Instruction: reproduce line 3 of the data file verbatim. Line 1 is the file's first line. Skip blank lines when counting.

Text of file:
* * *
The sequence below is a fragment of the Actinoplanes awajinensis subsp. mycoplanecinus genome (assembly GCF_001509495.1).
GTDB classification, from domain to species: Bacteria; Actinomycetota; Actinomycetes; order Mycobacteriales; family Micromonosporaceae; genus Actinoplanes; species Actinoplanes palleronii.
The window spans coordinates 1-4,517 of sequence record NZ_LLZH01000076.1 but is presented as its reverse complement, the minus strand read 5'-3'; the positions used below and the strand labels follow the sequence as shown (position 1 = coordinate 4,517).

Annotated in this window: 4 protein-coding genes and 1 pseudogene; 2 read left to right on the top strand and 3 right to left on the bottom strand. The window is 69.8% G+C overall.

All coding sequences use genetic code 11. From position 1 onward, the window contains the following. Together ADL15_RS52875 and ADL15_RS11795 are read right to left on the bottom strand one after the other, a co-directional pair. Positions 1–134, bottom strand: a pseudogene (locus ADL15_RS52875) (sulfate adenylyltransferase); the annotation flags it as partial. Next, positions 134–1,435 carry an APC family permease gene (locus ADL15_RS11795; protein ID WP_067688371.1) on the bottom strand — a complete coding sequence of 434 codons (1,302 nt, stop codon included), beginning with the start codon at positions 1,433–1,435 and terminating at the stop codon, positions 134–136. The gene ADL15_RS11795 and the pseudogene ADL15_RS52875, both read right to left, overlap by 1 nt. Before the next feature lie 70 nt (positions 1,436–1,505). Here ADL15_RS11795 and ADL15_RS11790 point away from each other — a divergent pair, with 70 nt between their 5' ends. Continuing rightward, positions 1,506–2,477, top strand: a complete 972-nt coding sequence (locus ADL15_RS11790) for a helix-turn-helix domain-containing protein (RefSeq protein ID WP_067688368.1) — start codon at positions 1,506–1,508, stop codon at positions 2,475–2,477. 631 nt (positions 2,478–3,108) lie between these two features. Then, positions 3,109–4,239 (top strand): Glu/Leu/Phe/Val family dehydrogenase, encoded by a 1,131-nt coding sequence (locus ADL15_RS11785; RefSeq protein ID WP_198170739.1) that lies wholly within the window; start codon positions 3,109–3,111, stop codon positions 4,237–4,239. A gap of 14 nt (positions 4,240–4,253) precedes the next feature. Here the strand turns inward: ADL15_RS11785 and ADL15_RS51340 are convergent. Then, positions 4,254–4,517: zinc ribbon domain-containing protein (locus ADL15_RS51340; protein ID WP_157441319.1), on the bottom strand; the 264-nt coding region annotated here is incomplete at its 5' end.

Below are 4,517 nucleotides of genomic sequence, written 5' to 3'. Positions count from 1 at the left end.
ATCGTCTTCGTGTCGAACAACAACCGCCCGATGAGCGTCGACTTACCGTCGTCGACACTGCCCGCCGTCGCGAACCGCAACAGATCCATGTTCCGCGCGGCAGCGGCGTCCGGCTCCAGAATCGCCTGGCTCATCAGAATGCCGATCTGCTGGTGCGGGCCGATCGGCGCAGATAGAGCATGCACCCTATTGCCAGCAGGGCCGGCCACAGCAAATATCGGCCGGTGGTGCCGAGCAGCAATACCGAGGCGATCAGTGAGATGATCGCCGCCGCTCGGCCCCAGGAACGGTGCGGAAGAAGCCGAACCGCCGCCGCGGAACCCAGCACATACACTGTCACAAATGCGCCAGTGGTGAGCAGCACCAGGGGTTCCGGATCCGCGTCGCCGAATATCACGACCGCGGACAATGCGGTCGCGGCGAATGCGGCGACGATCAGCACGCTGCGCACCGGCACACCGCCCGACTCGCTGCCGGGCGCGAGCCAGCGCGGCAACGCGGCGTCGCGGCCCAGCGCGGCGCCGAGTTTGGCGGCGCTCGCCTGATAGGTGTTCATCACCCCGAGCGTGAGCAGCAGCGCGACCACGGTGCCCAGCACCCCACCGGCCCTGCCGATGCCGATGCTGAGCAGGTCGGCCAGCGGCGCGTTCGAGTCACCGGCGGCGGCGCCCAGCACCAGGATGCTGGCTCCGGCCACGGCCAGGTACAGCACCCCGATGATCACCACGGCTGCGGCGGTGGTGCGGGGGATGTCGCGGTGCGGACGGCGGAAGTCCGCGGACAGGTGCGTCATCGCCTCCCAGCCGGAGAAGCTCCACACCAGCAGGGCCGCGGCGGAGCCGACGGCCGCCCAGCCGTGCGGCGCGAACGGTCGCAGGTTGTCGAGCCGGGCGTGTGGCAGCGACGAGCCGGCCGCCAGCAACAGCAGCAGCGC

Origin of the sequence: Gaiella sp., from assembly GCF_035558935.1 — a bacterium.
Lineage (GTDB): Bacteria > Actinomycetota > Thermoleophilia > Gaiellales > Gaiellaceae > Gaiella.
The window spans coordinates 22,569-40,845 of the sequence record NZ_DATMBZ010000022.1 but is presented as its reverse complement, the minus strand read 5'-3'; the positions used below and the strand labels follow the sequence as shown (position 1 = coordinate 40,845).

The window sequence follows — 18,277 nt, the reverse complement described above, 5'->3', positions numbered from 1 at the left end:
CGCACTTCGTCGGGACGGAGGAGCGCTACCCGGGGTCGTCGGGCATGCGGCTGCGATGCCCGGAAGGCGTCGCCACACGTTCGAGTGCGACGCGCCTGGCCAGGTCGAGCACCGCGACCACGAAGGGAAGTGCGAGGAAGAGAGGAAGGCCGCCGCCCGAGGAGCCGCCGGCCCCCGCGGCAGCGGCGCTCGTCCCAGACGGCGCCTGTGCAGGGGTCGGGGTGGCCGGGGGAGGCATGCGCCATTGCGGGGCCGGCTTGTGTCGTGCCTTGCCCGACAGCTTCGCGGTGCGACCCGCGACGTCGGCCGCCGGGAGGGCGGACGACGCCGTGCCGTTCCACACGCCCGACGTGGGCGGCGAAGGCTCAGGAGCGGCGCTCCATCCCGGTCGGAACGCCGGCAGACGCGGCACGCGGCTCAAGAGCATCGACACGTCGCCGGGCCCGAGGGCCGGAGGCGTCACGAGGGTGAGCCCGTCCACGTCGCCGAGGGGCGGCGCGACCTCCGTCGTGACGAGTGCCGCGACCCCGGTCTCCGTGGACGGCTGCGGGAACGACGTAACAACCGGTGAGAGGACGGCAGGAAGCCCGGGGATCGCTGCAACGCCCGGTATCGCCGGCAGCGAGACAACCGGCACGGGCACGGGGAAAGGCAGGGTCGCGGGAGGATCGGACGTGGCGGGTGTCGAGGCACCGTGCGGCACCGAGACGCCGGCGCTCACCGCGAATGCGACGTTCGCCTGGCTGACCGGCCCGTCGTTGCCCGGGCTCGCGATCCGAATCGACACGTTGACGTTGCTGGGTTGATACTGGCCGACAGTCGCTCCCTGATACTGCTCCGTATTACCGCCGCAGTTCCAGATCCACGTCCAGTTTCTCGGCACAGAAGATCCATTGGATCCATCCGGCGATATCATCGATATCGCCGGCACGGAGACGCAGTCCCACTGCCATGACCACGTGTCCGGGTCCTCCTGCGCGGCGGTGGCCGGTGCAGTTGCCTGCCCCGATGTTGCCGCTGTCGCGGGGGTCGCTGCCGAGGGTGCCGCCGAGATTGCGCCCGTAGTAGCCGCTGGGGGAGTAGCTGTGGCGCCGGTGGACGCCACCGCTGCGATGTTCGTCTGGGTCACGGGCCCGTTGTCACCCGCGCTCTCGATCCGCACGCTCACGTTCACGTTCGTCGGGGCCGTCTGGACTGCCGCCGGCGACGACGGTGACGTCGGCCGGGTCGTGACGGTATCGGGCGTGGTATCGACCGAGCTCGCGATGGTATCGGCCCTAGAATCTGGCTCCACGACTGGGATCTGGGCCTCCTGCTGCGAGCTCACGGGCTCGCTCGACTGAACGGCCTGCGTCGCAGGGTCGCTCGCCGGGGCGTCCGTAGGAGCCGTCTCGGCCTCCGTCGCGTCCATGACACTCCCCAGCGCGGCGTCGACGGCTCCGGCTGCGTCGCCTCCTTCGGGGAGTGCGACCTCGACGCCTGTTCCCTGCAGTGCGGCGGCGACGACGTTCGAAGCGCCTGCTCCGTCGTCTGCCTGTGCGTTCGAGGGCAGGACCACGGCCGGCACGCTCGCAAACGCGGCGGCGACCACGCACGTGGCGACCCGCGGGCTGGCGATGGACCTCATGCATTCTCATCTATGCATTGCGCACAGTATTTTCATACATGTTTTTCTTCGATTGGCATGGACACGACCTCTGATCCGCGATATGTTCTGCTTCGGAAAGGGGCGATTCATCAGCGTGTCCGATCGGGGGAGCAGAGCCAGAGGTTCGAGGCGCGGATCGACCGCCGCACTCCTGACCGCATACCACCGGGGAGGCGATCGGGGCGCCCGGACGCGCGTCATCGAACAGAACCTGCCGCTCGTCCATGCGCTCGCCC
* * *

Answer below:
The window spans coordinates 1-4,517 of sequence record NZ_LLZH01000076.1 but is presented as its reverse complement, the minus strand read 5'-3'; the positions used below and the strand labels follow the sequence as shown (position 1 = coordinate 4,517).